For instance, endometriosis, a disorder in which uterine tissue clings to the reproductive organs and pelvis, causes severe cramping just before menstruation in women in their twenties and thirties, Moore explains.

Women over the age of 30 may have fibroid (muscle) cysts in their uterus, she says.

Important Information:

Menstrual cramps can now be treated with a new medicinal patch put on the belly.

The patch administers medication over a 24-hour period, effectively halting uterine contractions, which are frequently the source of discomfort.

Menstrual cramps can also be treated with over-the-counter pain relievers such as Advil, Motrin, and Nuprin, or with birth control pills. Women who do not have relief from painkillers should see a doctor to rule out any underlying medical disorders that could be causing the cramps.

Below are some of the best menstrual patch that can be used to ease your menstrual cramps.

1. Ammeltz Yoko Yoko Patch Menstrual Pain

This heat patch actuated by air generate temperatures of up to 40°C. Natural therapeutic heat lasts for eight hours and aids in the relief of menstruation pain.

  • A unique curve-shaped heat patch measuring 14 cm x 7 cm in length and width can be worn comfortably and securely across the lower belly.
  • Effectively enhance blood circulation and alleviate menstruation discomfort symptoms.
  • Assists in fatigue recovery.
  • There is no fragrance or medical substance used in the formulation. The slim, odorless, and simple design makes it easy to carry in a pocket or bag and enables users to use it anywhere and at any time.

Directions:

  1. Please ensure that the skin is fresh and clean around the application area to avoid easy peel-off.
  2. Tear the sachet open only when you are ready to use it. Tear the sachet open with your fingers (do not cut) and remove the heat patch.
  3. Gently peel back the protective film off the heat patch and adhere the adhesive side to the skin over the sore area. After use, slowly peel away the heat patch.
  4. Iron powder, water, activated carbon, vermiculite, salt, and a super absorbent polymer are the ingredients.
2. Enya Menstrual Heating Patch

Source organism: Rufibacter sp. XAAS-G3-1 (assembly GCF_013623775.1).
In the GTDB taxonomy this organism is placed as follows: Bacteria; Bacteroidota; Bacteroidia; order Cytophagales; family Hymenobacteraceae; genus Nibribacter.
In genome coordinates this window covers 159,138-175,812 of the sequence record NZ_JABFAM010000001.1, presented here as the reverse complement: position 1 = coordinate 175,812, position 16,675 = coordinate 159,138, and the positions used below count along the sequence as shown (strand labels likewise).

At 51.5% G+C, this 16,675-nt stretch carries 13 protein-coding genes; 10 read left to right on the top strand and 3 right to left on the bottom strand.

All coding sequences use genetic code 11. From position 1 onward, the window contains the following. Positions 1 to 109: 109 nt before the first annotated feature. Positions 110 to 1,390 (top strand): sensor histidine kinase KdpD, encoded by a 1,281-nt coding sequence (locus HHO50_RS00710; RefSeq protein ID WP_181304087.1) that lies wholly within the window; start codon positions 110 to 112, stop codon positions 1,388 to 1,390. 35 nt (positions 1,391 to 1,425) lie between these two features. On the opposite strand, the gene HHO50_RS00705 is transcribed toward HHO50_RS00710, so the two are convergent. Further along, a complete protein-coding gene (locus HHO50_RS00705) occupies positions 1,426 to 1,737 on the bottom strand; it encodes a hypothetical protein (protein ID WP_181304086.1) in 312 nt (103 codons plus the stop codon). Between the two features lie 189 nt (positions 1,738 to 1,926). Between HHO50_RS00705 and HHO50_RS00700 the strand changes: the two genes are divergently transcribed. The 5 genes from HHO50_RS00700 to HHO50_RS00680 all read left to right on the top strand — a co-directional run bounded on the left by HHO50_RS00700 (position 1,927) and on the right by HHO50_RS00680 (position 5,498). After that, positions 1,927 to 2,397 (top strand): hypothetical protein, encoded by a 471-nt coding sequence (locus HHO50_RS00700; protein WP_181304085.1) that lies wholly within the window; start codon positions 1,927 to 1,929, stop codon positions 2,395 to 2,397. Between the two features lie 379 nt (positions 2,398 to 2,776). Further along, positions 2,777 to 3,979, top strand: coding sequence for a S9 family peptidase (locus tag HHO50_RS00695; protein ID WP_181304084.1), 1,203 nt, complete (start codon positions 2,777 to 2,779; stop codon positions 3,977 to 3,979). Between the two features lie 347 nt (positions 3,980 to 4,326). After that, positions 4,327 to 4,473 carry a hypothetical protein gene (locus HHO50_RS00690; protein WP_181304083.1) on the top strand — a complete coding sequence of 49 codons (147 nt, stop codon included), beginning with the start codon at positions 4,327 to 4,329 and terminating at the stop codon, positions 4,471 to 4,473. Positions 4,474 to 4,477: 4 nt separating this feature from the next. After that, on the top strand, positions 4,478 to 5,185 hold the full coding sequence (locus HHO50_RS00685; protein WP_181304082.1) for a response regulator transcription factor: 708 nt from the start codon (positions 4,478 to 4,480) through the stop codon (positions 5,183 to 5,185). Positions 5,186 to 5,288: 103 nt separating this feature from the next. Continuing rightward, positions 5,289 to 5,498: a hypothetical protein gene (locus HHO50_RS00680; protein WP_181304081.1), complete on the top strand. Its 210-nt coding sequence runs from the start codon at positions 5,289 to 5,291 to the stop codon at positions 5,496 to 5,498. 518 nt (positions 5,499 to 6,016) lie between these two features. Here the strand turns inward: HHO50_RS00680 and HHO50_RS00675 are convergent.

Menstrual cramps and muscle tension can be relieved using compostable heating patches. With therapeutic temperature, it provides comfort and relief, increase blood flow and de-tensify muscles. It is also composed of non-toxic ingredients.

We all know someone who suffers from menstrual cramps on a monthly basis, whether mild or severe. Alternatively, it may be you. At times, things can become intolerable.

Menstrual cramps and muscle strain are alleviated by Enya’s Menstrual Heating Patch. It takes around 5-10 minutes to reach an optimal, therapeutic temperature that promotes blood flow and relieves muscle tension, and can be used for up to 5 hours.

Enya’s heating patches are non-toxic and compostable. The patches’ contents can be dumped into soil, making them useful as fertilizers for your plants as well!

DESCRIPTION OF THE PRODUCT

  • 3 Embroidery Patches | 8 x 10 cm
  • Maximum temperature of 60°C
  • Usage time of up to 5 hours
  • Wrapped individually
  • When exposed to air, it heats up.
  • Simple to operate, convenient, and portable
  • Eco-friendly and biodegradable
  • Adhesive that can be worn over clothing for on-the-go use
  • Composed of the following ingredients: iron powder, vermiculite, salt, activated charcoal, and water.

DIRECTIONS FOR USE:

  1. Discard packing. When the patch is exposed to air, it will begin to heat up on its own.
  2. Peel and apply to underwear or straight to the abdomen area, depending on your preferred level of heat.
  3. Additionally, you can attach the sticky side to the inside of your underpants. It is recommended to remove the patch after every hour of use to allow your skin to breathe. Contact with mild heat for an extended period of time may result in burns.